• Pharmacists at chain drugstores across the U.S. are reporting burnout, as growing expectations during the pandemic bump up against limited staff resources. While such problems are not new, the additional responsibilities brought on by Covid-19 have led many pharmacists to fear that mistakes will become inevitable. “The expectations they’re having and the resources they’re giving us just aren’t matching up,” one CVS pharmacy technician in New York state told NBC News. “We’re going to have a fatal error somewhere, because we’re doing too many things at once.” In addition to filling prescriptions, pharmacists are now being tasked with deep cleaning, Covid-19 testing, and vaccination. According to Al Carter, executive director of the nonprofit National Association of Boards of Pharmacy, mistakes can range from something small like miscounting pills to missing dangerous interactions between drugs. In statements to NBC, both Walgreens and CVS — America’s largest pharmacy chains — said they’re hiring additional staff to keep up with the new demands. But staff who spoke to NBC said they’re still feeling the pressure. (NBC News)
• A new congressional report, released this week, warns that an exodus of scientists from the federal government — approaching 5,000 jobs in key agencies during the last decade — threatens to harm the United States’ standing as a global leader in science and technology. The report accompanies a House Science, Space, and Technology subcommittee hearing on “Brain Drain: Rebuilding the Federal Scientific Workforce,” which took place Wednesday. According to the report, the loss of jobs and expertise dates back to 2009 — due to issues like low pay and budget cuts — and dramatically accelerated during the Trump administration. According to an analysis by The Washington Post, more than 1,600 scientists fled or were forced out of federal positions in just two years under Trump. In interviews with Undark last year, several scientists who had left government service during Trump’s term described a White House that seemed actively hostile to their work, especially on issues relevant to climate change. “This is a long-term impact,” warned one of those sources, a plant geneticist who said she was forced out of the Department of Agriculture in 2019. (The Washington Post)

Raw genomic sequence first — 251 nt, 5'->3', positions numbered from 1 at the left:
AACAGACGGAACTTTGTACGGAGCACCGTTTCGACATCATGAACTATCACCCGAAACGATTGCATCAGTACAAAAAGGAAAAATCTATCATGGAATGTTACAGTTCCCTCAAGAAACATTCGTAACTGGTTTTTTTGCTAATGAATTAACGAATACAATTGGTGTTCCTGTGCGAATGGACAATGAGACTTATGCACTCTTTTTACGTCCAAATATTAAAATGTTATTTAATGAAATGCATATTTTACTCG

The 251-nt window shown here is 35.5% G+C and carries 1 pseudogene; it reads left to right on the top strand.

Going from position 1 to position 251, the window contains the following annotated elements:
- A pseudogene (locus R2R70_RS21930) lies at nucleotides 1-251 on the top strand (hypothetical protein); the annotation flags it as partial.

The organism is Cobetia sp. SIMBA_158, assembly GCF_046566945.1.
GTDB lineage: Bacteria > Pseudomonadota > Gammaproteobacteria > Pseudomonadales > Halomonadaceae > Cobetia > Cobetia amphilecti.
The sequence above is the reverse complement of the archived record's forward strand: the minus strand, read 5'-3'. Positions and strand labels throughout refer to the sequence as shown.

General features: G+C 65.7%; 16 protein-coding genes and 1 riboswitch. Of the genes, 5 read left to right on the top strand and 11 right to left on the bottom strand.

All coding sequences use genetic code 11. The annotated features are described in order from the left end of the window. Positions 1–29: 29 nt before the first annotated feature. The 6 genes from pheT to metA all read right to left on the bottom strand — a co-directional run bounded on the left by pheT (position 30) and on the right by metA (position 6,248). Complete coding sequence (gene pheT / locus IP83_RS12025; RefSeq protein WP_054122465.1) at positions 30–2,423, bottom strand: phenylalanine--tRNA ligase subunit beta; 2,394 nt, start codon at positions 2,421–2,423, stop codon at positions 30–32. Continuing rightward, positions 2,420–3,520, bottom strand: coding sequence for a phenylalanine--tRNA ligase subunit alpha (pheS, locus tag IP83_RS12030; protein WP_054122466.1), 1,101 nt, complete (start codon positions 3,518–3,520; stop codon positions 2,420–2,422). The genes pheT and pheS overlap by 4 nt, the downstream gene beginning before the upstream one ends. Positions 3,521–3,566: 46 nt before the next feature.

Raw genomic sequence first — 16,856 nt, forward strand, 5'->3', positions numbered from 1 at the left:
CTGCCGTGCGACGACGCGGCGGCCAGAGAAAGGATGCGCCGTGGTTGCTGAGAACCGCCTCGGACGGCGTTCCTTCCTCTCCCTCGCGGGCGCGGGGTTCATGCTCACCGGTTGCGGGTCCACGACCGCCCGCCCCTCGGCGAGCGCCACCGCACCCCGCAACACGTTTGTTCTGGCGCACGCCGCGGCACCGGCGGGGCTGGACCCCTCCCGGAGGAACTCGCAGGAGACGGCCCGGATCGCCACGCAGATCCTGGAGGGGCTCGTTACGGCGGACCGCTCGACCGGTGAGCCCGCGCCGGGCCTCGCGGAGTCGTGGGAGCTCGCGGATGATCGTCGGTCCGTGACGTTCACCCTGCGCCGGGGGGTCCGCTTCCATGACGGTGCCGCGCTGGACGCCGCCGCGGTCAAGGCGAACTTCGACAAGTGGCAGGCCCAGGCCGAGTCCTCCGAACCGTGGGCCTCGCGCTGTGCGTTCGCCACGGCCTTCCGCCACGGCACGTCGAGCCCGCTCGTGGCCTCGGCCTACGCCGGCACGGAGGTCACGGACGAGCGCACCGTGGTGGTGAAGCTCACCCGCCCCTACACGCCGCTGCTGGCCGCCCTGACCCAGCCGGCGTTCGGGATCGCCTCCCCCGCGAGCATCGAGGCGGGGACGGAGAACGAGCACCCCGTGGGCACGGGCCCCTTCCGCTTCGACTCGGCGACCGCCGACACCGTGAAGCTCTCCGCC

• And finally: On Sunday, a father and daughter walking along the Irish coast spotted a walrus — an animal which has not been sighted in Ireland since 2004, according to the Irish Whale and Dolphin Group, a nonprofit conservation organization. Walruses typically live much farther north, with large populations in Greenland and northern Russia. Previously in Ireland, walruses have been sighted in Clew Bay in County Mayo, which is in the northern part of the country. The father-daughter pair sighted the latest walrus resting on the rocky shoreline of Valentia Island, off Ireland’s southwestern coast. “This wouldn’t be the first time a rogue walrus has been found venturing further south,” Oceanworld Aquarium of County Kerry said on their Facebook page, but “this is a very, very rare occasion.” Kevin Flannery, a marine biologist and Oceanworld’s director, speculated to The Irish Independent that the walrus may have fallen asleep on an iceberg that had broken off of Greenland’s ice shelf, which then carried the large mammal southward along the Gulf Stream. Five-year-old Muireann Houlihan, who first spotted the walrus along with her father, Alan, has suggested naming the walrus Isabelle if it’s female, and Cian if it is a male. (Newsweek)
“Also in the News” items are compiled and written by Undark staff. Deborah Blum, Brooke Borel, Lucas Haugen, and Jane Roberts contributed to this roundup.